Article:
To What Extent Do You Agree That Chaucer Presents the Pardoner as Sinful as the Other Characters?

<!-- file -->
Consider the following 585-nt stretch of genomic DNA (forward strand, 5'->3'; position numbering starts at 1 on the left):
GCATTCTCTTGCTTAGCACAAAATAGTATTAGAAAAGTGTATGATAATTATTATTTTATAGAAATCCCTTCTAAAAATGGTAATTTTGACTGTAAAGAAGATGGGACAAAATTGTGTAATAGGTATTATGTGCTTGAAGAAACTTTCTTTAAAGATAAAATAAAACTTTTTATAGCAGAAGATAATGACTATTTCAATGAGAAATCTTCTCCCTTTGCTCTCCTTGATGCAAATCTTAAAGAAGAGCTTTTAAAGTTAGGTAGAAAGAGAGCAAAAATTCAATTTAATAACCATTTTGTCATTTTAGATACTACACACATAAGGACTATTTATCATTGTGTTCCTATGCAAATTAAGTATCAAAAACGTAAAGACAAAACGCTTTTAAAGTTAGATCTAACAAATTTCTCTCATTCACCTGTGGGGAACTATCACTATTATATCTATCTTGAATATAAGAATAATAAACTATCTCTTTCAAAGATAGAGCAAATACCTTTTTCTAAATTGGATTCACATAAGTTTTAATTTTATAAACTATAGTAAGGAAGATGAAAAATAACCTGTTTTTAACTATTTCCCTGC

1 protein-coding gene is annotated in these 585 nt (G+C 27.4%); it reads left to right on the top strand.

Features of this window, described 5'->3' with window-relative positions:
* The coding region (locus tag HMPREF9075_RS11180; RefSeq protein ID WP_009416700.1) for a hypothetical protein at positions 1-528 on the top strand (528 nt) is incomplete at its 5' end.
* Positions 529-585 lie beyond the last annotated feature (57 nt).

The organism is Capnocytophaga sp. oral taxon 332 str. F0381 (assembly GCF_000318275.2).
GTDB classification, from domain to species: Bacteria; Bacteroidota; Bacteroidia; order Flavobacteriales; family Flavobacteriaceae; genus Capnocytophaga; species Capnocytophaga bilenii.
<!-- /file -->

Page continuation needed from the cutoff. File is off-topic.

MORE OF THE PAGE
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To what extent do you agree that Chaucer presents the Pardoner as sinful as the other characters? Some may assume that the Pardoner was presented by Chaucer as one of the most sinful characters in this Tale. The character of the Pardoner is a self-proclaimed fraud, and slyly tricks people out of their money for a living. At the beginning of The Pardoner’s Prologue, The Pardoner indirectly admits to his crime, “…Ycrammed ful of cloutes an bones- Relikes been they, as wenen they echoon.” This suggests that the relics that The Pardoner sells to people do not belong to a real Saint. Chaucer uses The Pardoner’s character as a voice to reveal how corrupt the Catholic Church was in his time. At that time, everyone knew that the Church was cheating people out of their money by asking for taxes. The Pardoner’s were hired lay people, who were in no position to preach but the Pardoner did it anyway. This suggests that the Pardoner could be more sinful than the Church, as he is thinking of new ways to make money for him self. Also, like other pardoners in that era, the Pardoner in this Tale made his own relics out of animal bones in which he confessed, “…Have I in latoun a sholder—boon.” Chaucer uses a syntax structure in some of his sentences, which we may be unfamiliar with now but this shows the complex society that once existed and is no longer thought of as a norm. Furthermore, the sinful character of the Pardoner can be linked with Marlow’s “Dr. Faustus”, when Faustus’ character ultimately turns his back on god to sell his soul to the devil. This reflects Chaucer presenting the Pardoner as an example of the corruption in the Church, the Pardoner turns his back on god not for the devil but for money. To add on to this point, the Pardoner does not seem to even regret what he does for a living, he even tries to fool everyone even more by ranting about the “…lige lordes
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